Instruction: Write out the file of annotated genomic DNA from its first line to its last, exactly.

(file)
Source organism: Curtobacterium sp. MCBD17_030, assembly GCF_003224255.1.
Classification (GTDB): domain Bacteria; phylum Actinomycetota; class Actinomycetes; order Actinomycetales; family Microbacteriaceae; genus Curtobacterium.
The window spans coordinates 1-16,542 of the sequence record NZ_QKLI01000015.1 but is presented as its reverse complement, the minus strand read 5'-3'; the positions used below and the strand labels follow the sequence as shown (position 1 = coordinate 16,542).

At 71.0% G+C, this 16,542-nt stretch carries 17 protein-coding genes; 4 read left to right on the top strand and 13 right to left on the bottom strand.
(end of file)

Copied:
Source organism: Curtobacterium sp. MCBD17_030, assembly GCF_003224255.1.
Classification (GTDB): domain Bacteria; phylum Actinomycetota; class Actinomycetes; order Actinomycetales; family Microbacteriaceae; genus Curtobacterium.
The window spans coordinates 1-16,542 of the sequence record NZ_QKLI01000015.1 but is presented as its reverse complement, the minus strand read 5'-3'; the positions used below and the strand labels follow the sequence as shown (position 1 = coordinate 16,542).

At 71.0% G+C, this 16,542-nt stretch carries 17 protein-coding genes; 4 read left to right on the top strand and 13 right to left on the bottom strand.